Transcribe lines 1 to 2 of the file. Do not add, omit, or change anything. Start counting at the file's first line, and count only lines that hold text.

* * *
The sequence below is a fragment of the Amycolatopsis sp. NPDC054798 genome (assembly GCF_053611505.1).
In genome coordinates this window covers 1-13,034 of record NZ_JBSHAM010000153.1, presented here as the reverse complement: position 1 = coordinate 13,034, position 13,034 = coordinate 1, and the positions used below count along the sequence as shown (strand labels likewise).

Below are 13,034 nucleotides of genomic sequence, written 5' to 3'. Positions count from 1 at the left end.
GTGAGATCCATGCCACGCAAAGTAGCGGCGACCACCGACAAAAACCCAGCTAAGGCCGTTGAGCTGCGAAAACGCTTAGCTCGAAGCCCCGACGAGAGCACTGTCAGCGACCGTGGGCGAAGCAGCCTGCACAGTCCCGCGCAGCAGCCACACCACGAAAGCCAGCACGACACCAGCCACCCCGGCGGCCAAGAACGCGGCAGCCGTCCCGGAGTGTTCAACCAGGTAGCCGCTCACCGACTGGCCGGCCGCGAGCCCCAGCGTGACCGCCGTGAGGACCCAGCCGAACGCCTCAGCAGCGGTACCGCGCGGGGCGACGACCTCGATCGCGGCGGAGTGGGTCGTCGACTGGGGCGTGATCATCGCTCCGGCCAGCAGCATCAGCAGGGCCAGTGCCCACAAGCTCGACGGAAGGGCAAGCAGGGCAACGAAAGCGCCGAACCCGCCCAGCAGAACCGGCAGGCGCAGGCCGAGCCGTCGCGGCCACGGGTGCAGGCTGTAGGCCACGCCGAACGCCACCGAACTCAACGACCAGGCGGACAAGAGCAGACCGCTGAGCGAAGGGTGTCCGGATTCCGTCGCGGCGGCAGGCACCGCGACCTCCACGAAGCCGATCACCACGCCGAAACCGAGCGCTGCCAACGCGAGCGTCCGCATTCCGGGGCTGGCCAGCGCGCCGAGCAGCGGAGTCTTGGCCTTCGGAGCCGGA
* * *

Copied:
The sequence below is a fragment of the Amycolatopsis sp. NPDC054798 genome (assembly GCF_053611505.1).
In genome coordinates this window covers 1-13,034 of record NZ_JBSHAM010000153.1, presented here as the reverse complement: position 1 = coordinate 13,034, position 13,034 = coordinate 1, and the positions used below count along the sequence as shown (strand labels likewise).